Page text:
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New England’s commercial real estate market is starting to resemble the pre-bubble environment of years passed, according to Eric Rosengren, president of the Federal Reserve Bank of Boston warned Thursday.
“We care about potentially inflated commercial real estate prices because they might risk a bout of financial instability,” said Rosengren in a speech before the Greater Concord Chamber of Commerce in New Hampshire. “History shows that most periods of serious financial instability involve a scenario in which debt is high relative to a volatile underlying asset and the value of the asset subsequently declines.”
Rosengren noted that the Fed’s decision to keep interest rates as historic lows is helping to keep this market from overheating.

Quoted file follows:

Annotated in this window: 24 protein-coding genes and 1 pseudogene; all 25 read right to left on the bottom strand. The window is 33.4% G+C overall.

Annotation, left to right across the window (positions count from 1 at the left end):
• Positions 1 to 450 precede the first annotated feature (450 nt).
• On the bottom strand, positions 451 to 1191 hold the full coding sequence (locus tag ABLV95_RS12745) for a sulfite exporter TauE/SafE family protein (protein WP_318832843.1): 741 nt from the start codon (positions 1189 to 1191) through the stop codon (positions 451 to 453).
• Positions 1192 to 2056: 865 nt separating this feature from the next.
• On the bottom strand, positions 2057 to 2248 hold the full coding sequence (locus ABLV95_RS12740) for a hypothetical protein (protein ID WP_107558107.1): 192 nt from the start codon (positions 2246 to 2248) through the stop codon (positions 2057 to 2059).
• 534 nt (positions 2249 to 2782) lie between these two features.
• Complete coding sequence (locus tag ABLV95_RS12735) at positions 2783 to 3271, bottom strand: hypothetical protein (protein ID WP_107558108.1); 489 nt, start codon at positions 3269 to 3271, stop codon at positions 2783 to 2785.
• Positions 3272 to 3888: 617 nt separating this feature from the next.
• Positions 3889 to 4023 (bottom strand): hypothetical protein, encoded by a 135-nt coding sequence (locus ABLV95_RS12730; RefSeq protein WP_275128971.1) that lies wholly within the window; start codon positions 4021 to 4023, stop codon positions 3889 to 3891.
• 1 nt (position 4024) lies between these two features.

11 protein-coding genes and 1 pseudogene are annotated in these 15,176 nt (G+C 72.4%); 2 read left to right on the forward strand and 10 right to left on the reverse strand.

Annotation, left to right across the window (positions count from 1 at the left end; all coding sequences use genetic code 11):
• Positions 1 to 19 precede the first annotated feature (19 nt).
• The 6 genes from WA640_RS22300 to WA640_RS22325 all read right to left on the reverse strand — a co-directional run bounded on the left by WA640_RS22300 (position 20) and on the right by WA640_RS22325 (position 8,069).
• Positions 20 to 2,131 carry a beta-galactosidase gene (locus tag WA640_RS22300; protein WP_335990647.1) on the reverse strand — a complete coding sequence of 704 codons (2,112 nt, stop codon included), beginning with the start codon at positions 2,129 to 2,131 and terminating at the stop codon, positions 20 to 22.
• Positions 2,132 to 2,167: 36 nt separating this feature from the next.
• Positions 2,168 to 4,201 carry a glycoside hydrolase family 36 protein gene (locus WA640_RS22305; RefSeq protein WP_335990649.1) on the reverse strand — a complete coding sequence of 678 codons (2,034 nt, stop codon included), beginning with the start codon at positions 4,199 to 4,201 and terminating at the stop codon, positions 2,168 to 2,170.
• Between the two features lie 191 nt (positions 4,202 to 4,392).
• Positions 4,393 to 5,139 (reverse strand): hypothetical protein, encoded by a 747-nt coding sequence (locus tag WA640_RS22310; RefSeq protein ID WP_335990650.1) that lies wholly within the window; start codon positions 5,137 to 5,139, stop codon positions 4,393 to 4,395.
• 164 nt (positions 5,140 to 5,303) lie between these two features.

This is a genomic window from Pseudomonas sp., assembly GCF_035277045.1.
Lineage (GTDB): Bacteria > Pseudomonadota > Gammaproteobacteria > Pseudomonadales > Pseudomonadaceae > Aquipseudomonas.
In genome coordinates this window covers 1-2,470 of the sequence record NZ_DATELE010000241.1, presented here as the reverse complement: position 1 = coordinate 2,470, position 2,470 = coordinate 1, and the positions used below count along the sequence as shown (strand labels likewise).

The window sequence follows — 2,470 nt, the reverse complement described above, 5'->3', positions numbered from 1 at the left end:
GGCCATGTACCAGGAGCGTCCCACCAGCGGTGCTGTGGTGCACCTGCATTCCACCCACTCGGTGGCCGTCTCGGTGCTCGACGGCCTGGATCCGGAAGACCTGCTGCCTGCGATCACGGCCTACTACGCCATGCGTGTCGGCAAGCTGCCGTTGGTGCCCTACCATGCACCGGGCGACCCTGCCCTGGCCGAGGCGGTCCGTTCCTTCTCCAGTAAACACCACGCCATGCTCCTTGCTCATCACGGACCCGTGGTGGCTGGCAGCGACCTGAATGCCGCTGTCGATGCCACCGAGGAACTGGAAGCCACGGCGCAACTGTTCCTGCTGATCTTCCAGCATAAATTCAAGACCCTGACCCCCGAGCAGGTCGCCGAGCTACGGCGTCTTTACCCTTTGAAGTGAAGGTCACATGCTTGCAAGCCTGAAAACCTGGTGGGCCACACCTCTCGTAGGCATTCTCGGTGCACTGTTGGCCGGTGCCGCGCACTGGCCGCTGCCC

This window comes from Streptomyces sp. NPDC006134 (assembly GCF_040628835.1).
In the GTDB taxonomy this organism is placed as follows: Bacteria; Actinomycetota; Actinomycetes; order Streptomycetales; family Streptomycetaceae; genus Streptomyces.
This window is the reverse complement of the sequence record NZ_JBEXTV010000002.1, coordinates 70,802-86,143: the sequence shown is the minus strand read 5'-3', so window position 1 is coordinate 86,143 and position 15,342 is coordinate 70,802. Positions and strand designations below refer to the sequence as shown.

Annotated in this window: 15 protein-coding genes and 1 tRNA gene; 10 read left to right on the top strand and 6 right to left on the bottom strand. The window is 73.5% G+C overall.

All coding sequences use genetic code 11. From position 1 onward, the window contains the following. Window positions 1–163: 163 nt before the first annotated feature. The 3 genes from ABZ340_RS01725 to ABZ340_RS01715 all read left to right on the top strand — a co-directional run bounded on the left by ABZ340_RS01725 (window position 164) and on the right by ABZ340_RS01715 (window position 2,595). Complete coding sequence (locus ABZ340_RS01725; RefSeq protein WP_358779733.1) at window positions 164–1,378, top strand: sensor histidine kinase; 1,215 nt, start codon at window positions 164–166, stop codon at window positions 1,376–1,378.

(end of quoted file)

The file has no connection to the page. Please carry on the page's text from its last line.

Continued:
“One potential cost to keeping rates too low for too long is that doing so might encourage excessive risk-taking in commercial real estate—a sector likely to be influenced by low borrowing costs,” he said.
Nonetheless, Rosengren remained optimistic on the region and the overall U.S. economy, adding that he predicted economic growth will increase from the 0.5 percent rate of the last quarter.
“If the economic data that come in over the course of this quarter confirm these trends, it will be appropriate to continue the gradual normalization of monetary policy that began with the initial increase of short-term rates last December,” Rosengren said.